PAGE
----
Offline riverbee

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Re: Buckwheat Honey
« Reply #12 on: May 31, 2018, 12:42:32 am »
"Hmmm, I was under the impression that the bees would work whatever produced the best nectar or pollen, until that source was no longer an option.  I'm Learning something new everyday!  Thanks, Ted"

ted, this is true in part and under certain circumstances or with 'smaller' nectar flows, or smaller nectar flows of a number of different species; bees do prefer some nectar/floral sources over others. when there is an abundant flow of any nectar source, bees will be more active working the plant vs another nectar/pollen producing plant that is not quite as abundant.  not to say the bees won't visit these sources because they do.  jack also brought up a good point, some plants, even though abundant, have specific hours of the day when the plant releases nectar and/or pollen , usually morning hours that bees visit heavily and move on to something else.

in dearths, anything gets worked.

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Offline tedh

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Re: Buckwheat Honey
« Reply #13 on: May 31, 2018, 06:54:35 am »
Thanks for the clarification River!  I've noticed the timing thing, mainly mornings, that the bees work certain plants.  Ted
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Offline apisbees

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Re: Buckwheat Honey
« Reply #14 on: May 31, 2018, 11:11:17 am »
There are a relative few scout bees that make the decision of What, Where, and When, to work a particular flower source. and whether to work it for nectar or pollen. the scouts come back into the hive, give out free samples and through the dance tells the field force bees where it is. the more abundance A particular flower source is, the more scouts will be presenting it, getting more bees to go gather from it. Also the bees given a choice of different nectar's from different scout bees will choose to go after the sweeter nectar's most of the time. But quantity of nectar the plants produce, and the distance (flight time) are also factored into which nectar sources are being worked.
A forager bee comes back, passes his nectar to a house bee, could be offered a sample of new nectar from a scout bee that has just returned to the hive. Noe the forager bee has a choice, keep working what he has been or switch to the new source. That decision is based on whether the sugar content is higher than the source they have been working, The distance needed to travel The volume of nectar will effect the time needed to gather, and how many flower need to be visited during a trip.
Honey Judge, Beekeeping Display Coordinator, Armstrong Fair and Rodeo.

Offline tedh

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Re: Buckwheat Honey
« Reply #15 on: May 31, 2018, 04:54:29 pm »
WOW!  Im glad it's their job and not mine, I'm not sure I could keep it all straight!  Thanks Apis!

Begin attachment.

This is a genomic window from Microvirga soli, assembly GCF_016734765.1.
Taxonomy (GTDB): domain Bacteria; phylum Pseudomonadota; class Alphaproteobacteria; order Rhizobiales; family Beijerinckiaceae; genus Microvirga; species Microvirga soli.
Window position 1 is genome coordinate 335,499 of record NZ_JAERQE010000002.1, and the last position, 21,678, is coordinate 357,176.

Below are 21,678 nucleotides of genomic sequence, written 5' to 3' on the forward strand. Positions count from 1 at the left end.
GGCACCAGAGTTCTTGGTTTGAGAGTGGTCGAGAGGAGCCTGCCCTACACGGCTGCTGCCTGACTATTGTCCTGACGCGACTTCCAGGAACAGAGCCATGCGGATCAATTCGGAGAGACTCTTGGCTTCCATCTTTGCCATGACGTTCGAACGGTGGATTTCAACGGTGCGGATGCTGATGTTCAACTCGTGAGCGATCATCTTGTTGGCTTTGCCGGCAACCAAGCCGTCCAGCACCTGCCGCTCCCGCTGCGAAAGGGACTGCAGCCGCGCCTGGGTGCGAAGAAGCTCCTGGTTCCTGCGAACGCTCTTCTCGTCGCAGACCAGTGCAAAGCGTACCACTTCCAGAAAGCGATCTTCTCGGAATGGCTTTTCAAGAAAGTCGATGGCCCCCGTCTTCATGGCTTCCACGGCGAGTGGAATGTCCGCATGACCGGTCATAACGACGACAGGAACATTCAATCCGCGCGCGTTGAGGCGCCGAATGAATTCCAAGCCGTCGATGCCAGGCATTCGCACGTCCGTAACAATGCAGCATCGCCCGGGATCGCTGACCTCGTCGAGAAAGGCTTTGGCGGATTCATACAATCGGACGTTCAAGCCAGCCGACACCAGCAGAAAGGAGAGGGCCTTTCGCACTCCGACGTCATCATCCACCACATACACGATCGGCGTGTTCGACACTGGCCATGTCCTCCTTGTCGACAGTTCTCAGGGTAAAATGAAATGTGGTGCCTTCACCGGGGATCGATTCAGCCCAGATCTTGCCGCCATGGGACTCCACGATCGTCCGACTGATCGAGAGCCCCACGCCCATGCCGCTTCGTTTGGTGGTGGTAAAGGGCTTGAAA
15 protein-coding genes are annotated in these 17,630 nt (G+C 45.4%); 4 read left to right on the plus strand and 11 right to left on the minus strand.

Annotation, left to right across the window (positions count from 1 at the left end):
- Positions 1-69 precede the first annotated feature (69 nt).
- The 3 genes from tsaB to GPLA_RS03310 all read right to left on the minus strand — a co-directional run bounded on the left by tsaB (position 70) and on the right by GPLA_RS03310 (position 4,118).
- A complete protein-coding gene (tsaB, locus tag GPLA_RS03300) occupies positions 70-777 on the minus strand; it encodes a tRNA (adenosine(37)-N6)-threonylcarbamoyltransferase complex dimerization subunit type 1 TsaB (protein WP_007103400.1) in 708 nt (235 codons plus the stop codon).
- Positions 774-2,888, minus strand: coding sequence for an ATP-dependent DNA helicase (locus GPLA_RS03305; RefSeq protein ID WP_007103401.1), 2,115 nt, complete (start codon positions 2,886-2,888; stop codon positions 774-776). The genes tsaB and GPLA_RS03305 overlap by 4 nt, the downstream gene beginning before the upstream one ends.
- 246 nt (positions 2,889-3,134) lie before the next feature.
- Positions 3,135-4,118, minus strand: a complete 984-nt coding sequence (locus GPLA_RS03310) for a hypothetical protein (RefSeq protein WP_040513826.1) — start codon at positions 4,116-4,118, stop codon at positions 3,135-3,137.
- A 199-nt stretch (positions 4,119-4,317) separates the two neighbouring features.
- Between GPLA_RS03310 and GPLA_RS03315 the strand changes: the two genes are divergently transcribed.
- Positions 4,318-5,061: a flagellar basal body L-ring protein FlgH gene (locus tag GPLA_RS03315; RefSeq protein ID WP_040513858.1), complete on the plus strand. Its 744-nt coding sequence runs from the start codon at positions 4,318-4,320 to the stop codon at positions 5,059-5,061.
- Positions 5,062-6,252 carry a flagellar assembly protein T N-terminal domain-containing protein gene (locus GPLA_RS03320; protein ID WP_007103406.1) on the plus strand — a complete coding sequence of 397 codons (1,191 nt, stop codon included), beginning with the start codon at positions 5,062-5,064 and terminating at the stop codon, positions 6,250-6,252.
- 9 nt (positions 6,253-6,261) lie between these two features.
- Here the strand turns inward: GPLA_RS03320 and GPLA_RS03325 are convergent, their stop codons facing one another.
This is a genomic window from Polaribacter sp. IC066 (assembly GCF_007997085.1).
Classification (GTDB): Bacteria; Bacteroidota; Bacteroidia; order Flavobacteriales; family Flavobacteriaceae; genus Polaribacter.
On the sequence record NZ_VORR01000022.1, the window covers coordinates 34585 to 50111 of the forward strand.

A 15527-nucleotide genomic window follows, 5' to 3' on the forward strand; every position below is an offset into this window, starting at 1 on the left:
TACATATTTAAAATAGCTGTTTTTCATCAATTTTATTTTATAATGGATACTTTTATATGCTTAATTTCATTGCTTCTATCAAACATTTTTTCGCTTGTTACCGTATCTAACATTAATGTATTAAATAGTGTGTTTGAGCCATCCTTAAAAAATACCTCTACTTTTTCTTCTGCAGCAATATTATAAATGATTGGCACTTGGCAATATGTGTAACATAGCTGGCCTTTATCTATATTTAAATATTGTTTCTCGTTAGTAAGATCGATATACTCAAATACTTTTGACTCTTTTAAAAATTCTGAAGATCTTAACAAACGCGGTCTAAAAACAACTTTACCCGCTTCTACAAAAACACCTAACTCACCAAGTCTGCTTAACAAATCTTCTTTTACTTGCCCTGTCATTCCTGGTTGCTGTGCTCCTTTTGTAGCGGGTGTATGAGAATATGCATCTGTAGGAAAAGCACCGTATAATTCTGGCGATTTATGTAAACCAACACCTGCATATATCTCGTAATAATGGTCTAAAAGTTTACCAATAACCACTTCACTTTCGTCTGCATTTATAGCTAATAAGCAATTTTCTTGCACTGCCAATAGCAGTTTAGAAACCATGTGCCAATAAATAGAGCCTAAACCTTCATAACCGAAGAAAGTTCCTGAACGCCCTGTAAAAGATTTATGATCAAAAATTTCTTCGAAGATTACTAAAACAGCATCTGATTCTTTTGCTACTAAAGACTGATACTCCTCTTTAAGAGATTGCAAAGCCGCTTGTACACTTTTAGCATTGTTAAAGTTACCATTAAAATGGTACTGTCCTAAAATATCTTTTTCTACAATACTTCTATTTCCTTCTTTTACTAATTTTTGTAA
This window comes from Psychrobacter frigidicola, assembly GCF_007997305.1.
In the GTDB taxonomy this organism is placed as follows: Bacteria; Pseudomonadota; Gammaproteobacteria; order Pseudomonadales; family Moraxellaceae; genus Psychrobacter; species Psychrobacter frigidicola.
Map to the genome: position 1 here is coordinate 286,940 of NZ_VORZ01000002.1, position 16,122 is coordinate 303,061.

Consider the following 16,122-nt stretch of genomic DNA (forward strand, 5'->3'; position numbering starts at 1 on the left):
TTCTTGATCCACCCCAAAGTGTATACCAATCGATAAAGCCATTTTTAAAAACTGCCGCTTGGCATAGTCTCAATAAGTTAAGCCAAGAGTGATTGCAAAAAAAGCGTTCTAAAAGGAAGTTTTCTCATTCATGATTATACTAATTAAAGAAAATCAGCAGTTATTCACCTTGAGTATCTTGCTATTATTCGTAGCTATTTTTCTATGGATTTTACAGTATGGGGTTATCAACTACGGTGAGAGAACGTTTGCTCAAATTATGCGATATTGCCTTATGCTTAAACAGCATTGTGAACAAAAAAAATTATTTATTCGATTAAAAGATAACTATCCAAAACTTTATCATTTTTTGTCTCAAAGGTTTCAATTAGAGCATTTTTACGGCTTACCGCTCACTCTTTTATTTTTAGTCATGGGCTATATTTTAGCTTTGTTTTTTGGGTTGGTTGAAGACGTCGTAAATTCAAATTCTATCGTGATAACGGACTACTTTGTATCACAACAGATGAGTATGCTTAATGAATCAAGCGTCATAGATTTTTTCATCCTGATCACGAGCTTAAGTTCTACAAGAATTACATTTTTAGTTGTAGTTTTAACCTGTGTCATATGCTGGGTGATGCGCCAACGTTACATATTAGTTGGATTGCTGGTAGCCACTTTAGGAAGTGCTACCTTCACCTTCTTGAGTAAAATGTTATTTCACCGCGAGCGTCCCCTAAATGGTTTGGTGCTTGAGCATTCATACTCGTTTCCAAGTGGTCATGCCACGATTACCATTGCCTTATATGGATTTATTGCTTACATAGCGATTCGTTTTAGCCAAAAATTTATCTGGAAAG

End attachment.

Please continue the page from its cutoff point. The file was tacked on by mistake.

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Offline apisbees

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Re: Buckwheat Honey
« Reply #16 on: May 31, 2018, 07:09:47 pm »
To add to the above. The scouts will jump from one flower spices to another looking for the best plant which is producing the best most abundant nectar. and will take that back to the foragers. The foragers will only visit one type of plant during a foraging trip. So when you see a bee working flowers in your yard and jumping to different plants they are scouts not foragers and if they did not find your flowers attractive enough, they may not tell the forager bees in the hive to go and collect from them.
For commercial pollination, we over populate an area with honeybees. this causes the more attractive pollen and nectar producing plants to be depleted of resources and forces the bees to work the less attractive nectar producing plants.
The amount and quality of the nectar plants produce is dependent on the weather. For most plants to produce they need warm days, lots of sunshine, they also need moisture. Now if the weather is cool with cloudy rainy days, plants that are good forage in general can be poor producer. First due to the bees not being able to fly and work the flowers, and second due to the poor weather the plant is not producing an abundance of good quality nectar (low sugar content).
Honey Judge, Beekeeping Display Coordinator, Armstrong Fair and Rodeo.

Offline tedh

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Re: Buckwheat Honey
« Reply #17 on: May 31, 2018, 07:59:29 pm »
Thank you again Apis! That makes perfect sense.  Ted
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Offline Bakersdozen

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Re: Buckwheat Honey
« Reply #18 on: May 31, 2018, 10:02:53 pm »
tedh, there is also a great book on crop pollination.  Insect Pollination of Cultivated Crop Plants by S.E. MacGregor is available at Bee Culture magazine.  http://store.beeculture.com/insect-pollination-of-cultivated-crop-plants/  MacGregor takes each crop, asparagus to watermelon and goes into great detail to explain every aspect of pollination for that specific crop.  Watermelon blooms only open during the first couple of hours of the day.  It takes at least 10 visits from a honey bee for the melon to be properly pollinated otherwise the melon is not properly shaped.   The book is only $12.00 and I believe that is the only place to buy it. 

Offline tedh

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Re: Buckwheat Honey
« Reply #19 on: June 01, 2018, 06:43:25 am »
Thanks Bakers! I'll check it out.  Ted
Share that which you have an abundance of.  In doing so both the giver and receiver are enriched.